On the day after she gave a harmless talk about “Critical Thinking on Evolution,” a chemistry professor at a state university was asked to resign her administrative position. It’s a sad story of personal attacks, dirty politics, anti-creationist discrimination, apparent hypocrisy and backpedaling.
A harmless presentation
Dr Nancy Bryson, who has a Ph.D. in chemistry, seems fully qualified for her position at the Mississippi University for Women (MUW), USA. She has never received any negative feedback as an administrator, she says. However, all that changed after she raised questions about evolution during her presentation at a school honors forum, 20 February 2003. Titled “Critical Thinking on Evolution,” her presentation covered some of the most popular arguments against evolution, such as the lack of “transitional” fossils and the profound lack of evidence for chemical evolution.
“The talk itself was not blatantly Christian/Biblical,” Dr Bryson says. So why did it cause such offense? “Well, I believe it was speaking the truth,” she comments. “Hearing the truth about origins causes the materialist mind to go into a rage.”
And a rage it was.
After her talk, a life science professor sharply criticized her in a prepared statement, and then he posted a harsh e-mail on a school server. His rude comments were, says Dr Bryson, “derogatory and possibly libelous.” The following day, her supervisor, Dr Vagn Hansen, vice president for academic affairs, apparently received complaints about her talk, from this professor and others.
That afternoon, Dr Hansen went into Dr Bryson’s office to speak to her. In her words:
“Hansen comes to my office Friday afternoon, badgering me to resign and hypocritically asserting that a voluntary resignation would be so much better for me—but refusing to state any reasons. … Unsuccessful, Hansen sent me a letter of non-renewal (as division head) the following Monday.”
As word got out about this underhanded politics, students and others from around the state began to complain. Under pressure, Dr Hansen refused to admit any relationship between Dr Bryson’s anti-evolution talk and the decision not to renew her administrative contract (her teaching position was never threatened). He assured one e-mail inquirer,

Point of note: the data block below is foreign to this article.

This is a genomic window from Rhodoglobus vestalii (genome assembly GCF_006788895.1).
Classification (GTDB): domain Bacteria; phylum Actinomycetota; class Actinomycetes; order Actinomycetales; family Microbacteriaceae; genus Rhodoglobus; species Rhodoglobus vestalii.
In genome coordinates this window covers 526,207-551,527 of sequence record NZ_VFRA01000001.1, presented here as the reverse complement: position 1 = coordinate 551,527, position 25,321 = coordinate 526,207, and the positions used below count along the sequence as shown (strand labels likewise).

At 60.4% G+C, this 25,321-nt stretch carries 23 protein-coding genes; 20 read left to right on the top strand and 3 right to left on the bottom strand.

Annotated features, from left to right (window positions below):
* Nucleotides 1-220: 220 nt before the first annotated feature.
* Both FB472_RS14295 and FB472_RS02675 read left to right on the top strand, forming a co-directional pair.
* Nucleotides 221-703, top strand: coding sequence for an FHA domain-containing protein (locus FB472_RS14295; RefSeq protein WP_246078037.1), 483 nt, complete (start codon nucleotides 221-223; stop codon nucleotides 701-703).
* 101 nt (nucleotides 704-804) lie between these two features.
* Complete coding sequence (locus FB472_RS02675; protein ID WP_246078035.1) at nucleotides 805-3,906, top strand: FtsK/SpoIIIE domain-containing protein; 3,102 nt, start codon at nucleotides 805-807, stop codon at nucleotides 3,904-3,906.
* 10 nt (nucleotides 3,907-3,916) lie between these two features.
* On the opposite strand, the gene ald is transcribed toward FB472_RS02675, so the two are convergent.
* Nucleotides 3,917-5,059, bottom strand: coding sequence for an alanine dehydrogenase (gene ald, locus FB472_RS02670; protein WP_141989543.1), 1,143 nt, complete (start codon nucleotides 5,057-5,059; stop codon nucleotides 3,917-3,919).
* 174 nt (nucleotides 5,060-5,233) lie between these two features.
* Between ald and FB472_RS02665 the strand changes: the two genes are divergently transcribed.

“Dr. Bryson's personal opinions and her presentation played no part in the decision concerning her continuation as division head. MUW values freedom of thought and expression. Dr. Bryson's rights will be defended, as will the rights of others. This university is a place where debate about issues can take place freely.”
The school maintained that Dr Bryson’s talk and her letter about non-renewal were coincidental, but because of the bad timing, the school decided to let her stay in her position. At the same time, the school’s president, Claudia Limbert, reasserted “MUW's absolute commitment to academic freedom and freedom of speech.”1
Dr Bryson finds these claims unbelievable.
A lesson for others?
Throughout her ordeal, Dr Bryson says the students at MUW have been very supportive. She hopes that her trials will “help open the door for a small but growing number of college professors who don’t buy evolution as fact but are afraid for their academic careers.”
The freedom to question evolution is dear to Dr Bryson’s heart. She says that, as an undergraduate at MUW, “I was taught a lot of misinformation about the ‘fact’ of evolution. By mid-adulthood, I had pretty well convinced myself that there was no God to report to. Thankfully the Lord came and got me when I was in my mid-40s.”
In light of such troubling stories, it’s incredible that evolutionists continue to claim that academic freedom thrives in the science departments on college campuses.